Jayson Werth has blossomed into Nats’ leader

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The Washington Post’s Adam Kilgore has a fantastic article about Jayson Werth up on the website today, looking in depth at his transition from new guy to team leader. Kilgore discusses Werth’s off-beat personality, his stern suggestions to anybody and everybody on the team, and how the right fielder changed the culture both in terms of attitude and practice.

The numerous ideas that stuck became tangible symbols of Werth’s off-field impact. In the clubhouse kitchen, no longer does a cook make whatever players ask for. A chef trained in nutrition informs players how much sodium, fat or Vitamin A they should be eating. [snip]

Werth advocated for better equipment in the weight room, and Rizzo took the requests to ownership. The Lerners bought both a single and double isokinetic activation device for $4,500. Position players use the single to build core strength. Pitchers use the double to strengthen their shoulders, one of the most important precautionary measures they can take.

The Nationals also added a long press, the barbell system Olympic weightlifters use, for $600 at Werth’s urging. They already had kettle bells weighing 55, 65 and 75 pounds. Werth persuaded them to purchase a 100-pound kettle bell for $500.

Werth missed 75 games last season due to a fractured left wrist, but he was one of the Nationals’ more productive players when he was on the field. Along with changing the clubhouse culture, the 33-year-old posted a .300/.387/.440 slash line. He is entering the third year of his seven-year, $126 million contract with the Nationals.

Yankees trade Chase Headley, Bryan Mitchell to the Padres for Jabari Blash

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The New York Yankees have traded third baseman Chase Headley and pitcher Bryan Mitchell to the San Diego Padres for outfielder Jabari Blash. Joel Sherman of the New York Post was the first to report the trade. Ken Rosenthal of The Athletic was the first to report that Blash was coming back in return.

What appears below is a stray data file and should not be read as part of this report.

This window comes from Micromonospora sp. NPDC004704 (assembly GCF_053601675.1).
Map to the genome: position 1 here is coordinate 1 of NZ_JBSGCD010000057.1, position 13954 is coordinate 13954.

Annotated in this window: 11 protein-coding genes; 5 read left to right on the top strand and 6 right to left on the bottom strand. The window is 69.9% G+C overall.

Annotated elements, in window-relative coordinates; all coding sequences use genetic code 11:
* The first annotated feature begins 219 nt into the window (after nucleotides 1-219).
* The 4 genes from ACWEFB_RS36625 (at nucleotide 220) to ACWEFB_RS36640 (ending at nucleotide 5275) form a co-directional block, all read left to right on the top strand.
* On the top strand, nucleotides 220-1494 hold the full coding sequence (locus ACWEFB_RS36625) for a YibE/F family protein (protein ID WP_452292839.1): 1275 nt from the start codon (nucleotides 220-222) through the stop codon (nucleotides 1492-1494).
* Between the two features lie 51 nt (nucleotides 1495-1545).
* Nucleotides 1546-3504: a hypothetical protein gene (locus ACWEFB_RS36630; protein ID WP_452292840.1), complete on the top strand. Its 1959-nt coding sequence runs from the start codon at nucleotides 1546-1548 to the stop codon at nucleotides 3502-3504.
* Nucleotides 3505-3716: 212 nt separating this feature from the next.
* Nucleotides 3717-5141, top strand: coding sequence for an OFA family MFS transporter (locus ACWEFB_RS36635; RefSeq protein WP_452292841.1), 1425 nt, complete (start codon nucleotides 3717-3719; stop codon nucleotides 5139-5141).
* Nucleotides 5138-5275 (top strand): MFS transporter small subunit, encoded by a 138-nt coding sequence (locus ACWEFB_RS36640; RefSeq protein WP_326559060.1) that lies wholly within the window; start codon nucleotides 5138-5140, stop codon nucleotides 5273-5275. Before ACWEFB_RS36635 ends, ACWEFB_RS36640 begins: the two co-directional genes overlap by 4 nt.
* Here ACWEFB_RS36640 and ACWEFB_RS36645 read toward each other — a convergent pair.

Headley, a third baseman, hit .273/.352/.406 for the Yankees last year. He, of course, played for the Padres from 2007 through the middle of 2014, when he was dealt to New York. Mitchell has pitched 48 games for the Yankees, most from the pen, over four seasons, with an ERA of 4.94 in 98.1 innings. He doesn’t strike out many and he walks a lot. He throws hard.

Blash, an outfielder, has hit .200/.323/.336 with eight homers in 279 big league plate appearances. Blash has shown a lot of power potential in the minors, but has not yet put it together in the bigs. Given what the Yankees have in their outfield at the moment, he’s going to be organizational depth or, perhaps, a chit in a future trade.

This would seem to be an exercise in salary clearing by the Yankees in anticipation of another move, as it takes about $13 million off of their payroll. Which is about how much was added to their payroll for 2018 in the Giancarlo Stanton deal. That could get Todd Frazier back for them, perhaps. Or it could help them retain CC Sabathia or go after another starting pitcher. The club likewise maintains an interest in getting under the $197 million payroll threshold which would trigger yet another year of 50% luxury tax payments for the Yankees.